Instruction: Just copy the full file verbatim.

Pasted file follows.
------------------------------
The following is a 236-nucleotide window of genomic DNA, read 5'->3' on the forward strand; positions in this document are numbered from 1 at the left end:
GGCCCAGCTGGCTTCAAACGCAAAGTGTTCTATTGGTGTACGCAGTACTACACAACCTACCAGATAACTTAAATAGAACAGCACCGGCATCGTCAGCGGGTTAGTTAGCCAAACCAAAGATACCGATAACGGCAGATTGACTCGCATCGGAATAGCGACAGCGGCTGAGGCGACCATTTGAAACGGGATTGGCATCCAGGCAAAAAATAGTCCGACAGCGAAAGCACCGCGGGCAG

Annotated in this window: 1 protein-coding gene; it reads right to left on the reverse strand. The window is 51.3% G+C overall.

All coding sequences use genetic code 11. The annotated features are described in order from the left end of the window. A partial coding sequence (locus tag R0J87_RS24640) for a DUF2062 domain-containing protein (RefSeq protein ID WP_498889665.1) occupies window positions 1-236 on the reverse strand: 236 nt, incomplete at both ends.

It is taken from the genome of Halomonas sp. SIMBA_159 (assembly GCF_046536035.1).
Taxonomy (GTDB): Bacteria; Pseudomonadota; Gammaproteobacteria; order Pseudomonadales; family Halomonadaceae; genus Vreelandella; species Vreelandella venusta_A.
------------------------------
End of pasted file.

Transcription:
The following is a 236-nucleotide window of genomic DNA, read 5'->3' on the forward strand; positions in this document are numbered from 1 at the left end:
GGCCCAGCTGGCTTCAAACGCAAAGTGTTCTATTGGTGTACGCAGTACTACACAACCTACCAGATAACTTAAATAGAACAGCACCGGCATCGTCAGCGGGTTAGTTAGCCAAACCAAAGATACCGATAACGGCAGATTGACTCGCATCGGAATAGCGACAGCGGCTGAGGCGACCATTTGAAACGGGATTGGCATCCAGGCAAAAAATAGTCCGACAGCGAAAGCACCGCGGGCAG

Annotated in this window: 1 protein-coding gene; it reads right to left on the reverse strand. The window is 51.3% G+C overall.

All coding sequences use genetic code 11. The annotated features are described in order from the left end of the window. A partial coding sequence (locus tag R0J87_RS24640) for a DUF2062 domain-containing protein (RefSeq protein ID WP_498889665.1) occupies window positions 1-236 on the reverse strand: 236 nt, incomplete at both ends.

It is taken from the genome of Halomonas sp. SIMBA_159 (assembly GCF_046536035.1).
Taxonomy (GTDB): Bacteria; Pseudomonadota; Gammaproteobacteria; order Pseudomonadales; family Halomonadaceae; genus Vreelandella; species Vreelandella venusta_A.